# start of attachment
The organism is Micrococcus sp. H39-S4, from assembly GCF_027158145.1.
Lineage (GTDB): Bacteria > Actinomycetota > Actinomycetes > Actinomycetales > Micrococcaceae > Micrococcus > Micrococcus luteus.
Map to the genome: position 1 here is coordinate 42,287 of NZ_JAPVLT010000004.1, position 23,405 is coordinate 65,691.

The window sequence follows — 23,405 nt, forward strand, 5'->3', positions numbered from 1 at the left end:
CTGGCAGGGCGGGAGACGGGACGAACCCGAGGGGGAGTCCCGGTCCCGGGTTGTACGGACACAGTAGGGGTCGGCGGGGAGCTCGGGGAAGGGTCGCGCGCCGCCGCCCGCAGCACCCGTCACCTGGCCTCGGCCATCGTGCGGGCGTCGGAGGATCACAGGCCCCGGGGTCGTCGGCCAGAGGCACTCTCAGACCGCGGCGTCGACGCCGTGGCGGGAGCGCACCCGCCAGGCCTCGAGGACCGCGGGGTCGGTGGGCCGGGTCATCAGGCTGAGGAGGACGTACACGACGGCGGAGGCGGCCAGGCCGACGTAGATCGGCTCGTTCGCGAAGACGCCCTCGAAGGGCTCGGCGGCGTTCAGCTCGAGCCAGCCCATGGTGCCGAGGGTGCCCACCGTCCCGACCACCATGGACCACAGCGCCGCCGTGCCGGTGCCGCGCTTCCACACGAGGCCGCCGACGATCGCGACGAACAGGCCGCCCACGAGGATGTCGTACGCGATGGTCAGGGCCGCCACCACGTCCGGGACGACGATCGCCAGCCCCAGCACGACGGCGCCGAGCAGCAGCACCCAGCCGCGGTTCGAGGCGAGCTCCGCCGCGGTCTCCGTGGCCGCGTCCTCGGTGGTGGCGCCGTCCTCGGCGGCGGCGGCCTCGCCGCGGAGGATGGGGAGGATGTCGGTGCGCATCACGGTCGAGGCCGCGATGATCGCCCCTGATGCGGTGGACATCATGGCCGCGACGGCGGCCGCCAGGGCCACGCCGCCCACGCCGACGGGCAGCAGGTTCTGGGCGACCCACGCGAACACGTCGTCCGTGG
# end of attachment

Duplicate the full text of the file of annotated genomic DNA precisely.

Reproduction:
The organism is Micrococcus sp. H39-S4, from assembly GCF_027158145.1.
Lineage (GTDB): Bacteria > Actinomycetota > Actinomycetes > Actinomycetales > Micrococcaceae > Micrococcus > Micrococcus luteus.
Map to the genome: position 1 here is coordinate 42,287 of NZ_JAPVLT010000004.1, position 23,405 is coordinate 65,691.

The window sequence follows — 23,405 nt, forward strand, 5'->3', positions numbered from 1 at the left end:
CTGGCAGGGCGGGAGACGGGACGAACCCGAGGGGGAGTCCCGGTCCCGGGTTGTACGGACACAGTAGGGGTCGGCGGGGAGCTCGGGGAAGGGTCGCGCGCCGCCGCCCGCAGCACCCGTCACCTGGCCTCGGCCATCGTGCGGGCGTCGGAGGATCACAGGCCCCGGGGTCGTCGGCCAGAGGCACTCTCAGACCGCGGCGTCGACGCCGTGGCGGGAGCGCACCCGCCAGGCCTCGAGGACCGCGGGGTCGGTGGGCCGGGTCATCAGGCTGAGGAGGACGTACACGACGGCGGAGGCGGCCAGGCCGACGTAGATCGGCTCGTTCGCGAAGACGCCCTCGAAGGGCTCGGCGGCGTTCAGCTCGAGCCAGCCCATGGTGCCGAGGGTGCCCACCGTCCCGACCACCATGGACCACAGCGCCGCCGTGCCGGTGCCGCGCTTCCACACGAGGCCGCCGACGATCGCGACGAACAGGCCGCCCACGAGGATGTCGTACGCGATGGTCAGGGCCGCCACCACGTCCGGGACGACGATCGCCAGCCCCAGCACGACGGCGCCGAGCAGCAGCACCCAGCCGCGGTTCGAGGCGAGCTCCGCCGCGGTCTCCGTGGCCGCGTCCTCGGTGGTGGCGCCGTCCTCGGCGGCGGCGGCCTCGCCGCGGAGGATGGGGAGGATGTCGGTGCGCATCACGGTCGAGGCCGCGATGATCGCCCCTGATGCGGTGGACATCATGGCCGCGACGGCGGCCGCCAGGGCCACGCCGCCCACGCCGACGGGCAGCAGGTTCTGGGCGACCCACGCGAACACGTCGTCCGTGG